Bush wrote that these four provisions
purport to impose requirements that could inhibit the President's ability to carry out his constitutional obligations to take care that the laws be faithfully executed, to protect national security, to conduct diplomatic negotiations, to supervise the executive branch, to appoint officers of the United States, and to execute his authority as Commander in Chief.
And: "The executive branch shall continue to construe such provisions in a manner consistent with the constitutional authority and obligations of the President."
There's plenty here to supplement your lessons on executive authority, appointment power, foreign affairs, and separation-of-powers. And Sections 1211(2) and 1508(b) of the 2009 Defense Authorization Act offer the added bonus of being in the political spotlight.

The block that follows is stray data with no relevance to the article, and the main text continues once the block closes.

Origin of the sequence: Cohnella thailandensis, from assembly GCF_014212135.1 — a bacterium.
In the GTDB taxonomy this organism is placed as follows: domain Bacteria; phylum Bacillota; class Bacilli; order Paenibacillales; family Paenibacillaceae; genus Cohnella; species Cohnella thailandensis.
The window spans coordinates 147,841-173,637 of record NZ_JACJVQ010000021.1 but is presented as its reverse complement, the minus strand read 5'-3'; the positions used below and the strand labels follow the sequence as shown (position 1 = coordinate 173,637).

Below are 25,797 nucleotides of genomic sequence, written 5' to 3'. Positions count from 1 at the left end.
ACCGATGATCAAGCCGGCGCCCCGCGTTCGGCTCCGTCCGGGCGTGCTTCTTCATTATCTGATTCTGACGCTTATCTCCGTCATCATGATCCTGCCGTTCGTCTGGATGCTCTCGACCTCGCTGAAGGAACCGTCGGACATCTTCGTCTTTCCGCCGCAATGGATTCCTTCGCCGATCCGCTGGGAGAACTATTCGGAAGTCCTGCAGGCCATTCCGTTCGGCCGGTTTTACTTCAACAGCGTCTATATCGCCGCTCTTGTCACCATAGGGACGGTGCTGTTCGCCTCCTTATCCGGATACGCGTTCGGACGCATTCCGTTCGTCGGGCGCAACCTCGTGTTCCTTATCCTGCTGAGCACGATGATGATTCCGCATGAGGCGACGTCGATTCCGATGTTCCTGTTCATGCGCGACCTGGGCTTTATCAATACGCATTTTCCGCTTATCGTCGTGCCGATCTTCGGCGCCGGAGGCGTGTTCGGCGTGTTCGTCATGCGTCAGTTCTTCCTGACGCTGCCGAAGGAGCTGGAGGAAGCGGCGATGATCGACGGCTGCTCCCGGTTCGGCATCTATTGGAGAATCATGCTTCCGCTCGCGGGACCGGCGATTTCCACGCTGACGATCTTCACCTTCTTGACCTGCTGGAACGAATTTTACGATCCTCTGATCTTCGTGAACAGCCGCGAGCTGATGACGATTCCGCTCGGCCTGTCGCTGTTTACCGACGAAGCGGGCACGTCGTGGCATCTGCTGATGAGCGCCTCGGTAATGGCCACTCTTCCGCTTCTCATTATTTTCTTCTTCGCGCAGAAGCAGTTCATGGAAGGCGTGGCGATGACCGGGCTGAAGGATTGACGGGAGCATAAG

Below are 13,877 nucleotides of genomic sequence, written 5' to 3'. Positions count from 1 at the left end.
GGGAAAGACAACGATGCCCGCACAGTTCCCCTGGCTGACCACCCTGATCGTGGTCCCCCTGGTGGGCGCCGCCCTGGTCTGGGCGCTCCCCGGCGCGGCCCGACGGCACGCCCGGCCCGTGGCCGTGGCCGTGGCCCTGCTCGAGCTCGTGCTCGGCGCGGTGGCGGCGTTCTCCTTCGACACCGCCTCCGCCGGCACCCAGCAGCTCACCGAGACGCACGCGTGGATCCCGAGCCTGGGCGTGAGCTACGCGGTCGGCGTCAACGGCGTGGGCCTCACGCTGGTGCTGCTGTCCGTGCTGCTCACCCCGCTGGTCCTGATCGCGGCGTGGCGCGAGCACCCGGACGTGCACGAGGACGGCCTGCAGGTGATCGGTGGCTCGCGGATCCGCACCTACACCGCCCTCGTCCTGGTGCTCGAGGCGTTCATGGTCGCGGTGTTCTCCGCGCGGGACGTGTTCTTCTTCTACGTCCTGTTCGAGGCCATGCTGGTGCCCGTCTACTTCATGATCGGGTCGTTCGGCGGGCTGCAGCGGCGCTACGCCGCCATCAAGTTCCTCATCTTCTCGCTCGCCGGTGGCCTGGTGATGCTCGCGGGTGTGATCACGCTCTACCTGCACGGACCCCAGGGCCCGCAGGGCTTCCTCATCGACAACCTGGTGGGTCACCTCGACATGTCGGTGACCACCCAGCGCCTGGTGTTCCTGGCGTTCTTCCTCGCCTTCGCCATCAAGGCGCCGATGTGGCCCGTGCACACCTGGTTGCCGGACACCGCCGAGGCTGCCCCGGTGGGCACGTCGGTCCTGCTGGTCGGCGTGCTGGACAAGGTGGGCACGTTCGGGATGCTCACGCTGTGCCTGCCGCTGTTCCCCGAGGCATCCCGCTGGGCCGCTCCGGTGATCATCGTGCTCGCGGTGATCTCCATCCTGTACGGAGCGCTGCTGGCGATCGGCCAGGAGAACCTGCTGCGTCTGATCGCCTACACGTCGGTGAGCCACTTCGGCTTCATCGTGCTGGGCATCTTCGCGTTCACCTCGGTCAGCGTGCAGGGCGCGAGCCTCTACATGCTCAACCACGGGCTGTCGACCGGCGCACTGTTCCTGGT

Ilya Somin of the Volokh Conspiracy has an interesting reaction to the case of Chambers v. God, the now infamous case where former Nebraska state legislator attempted to sue the Lord. The court dismissed the case for lack of service. But according to Professor Somin, Con Law provides an even better basis for dismissal:
A better technical legal ground for dismissing lawsuits against God might be lack of redressability, which is a requirement of standing under federal law and (I presume) Nebraska law as well. If the plaintiff's injury can't be redressed by a judicial ruling, he doesn't have standing to file a suit. Since God is omnipotent, the judicial injunction Chambers seeks can't possibly force him to do anything he doesn't want to do anyway. Thus, no redessability and no standing.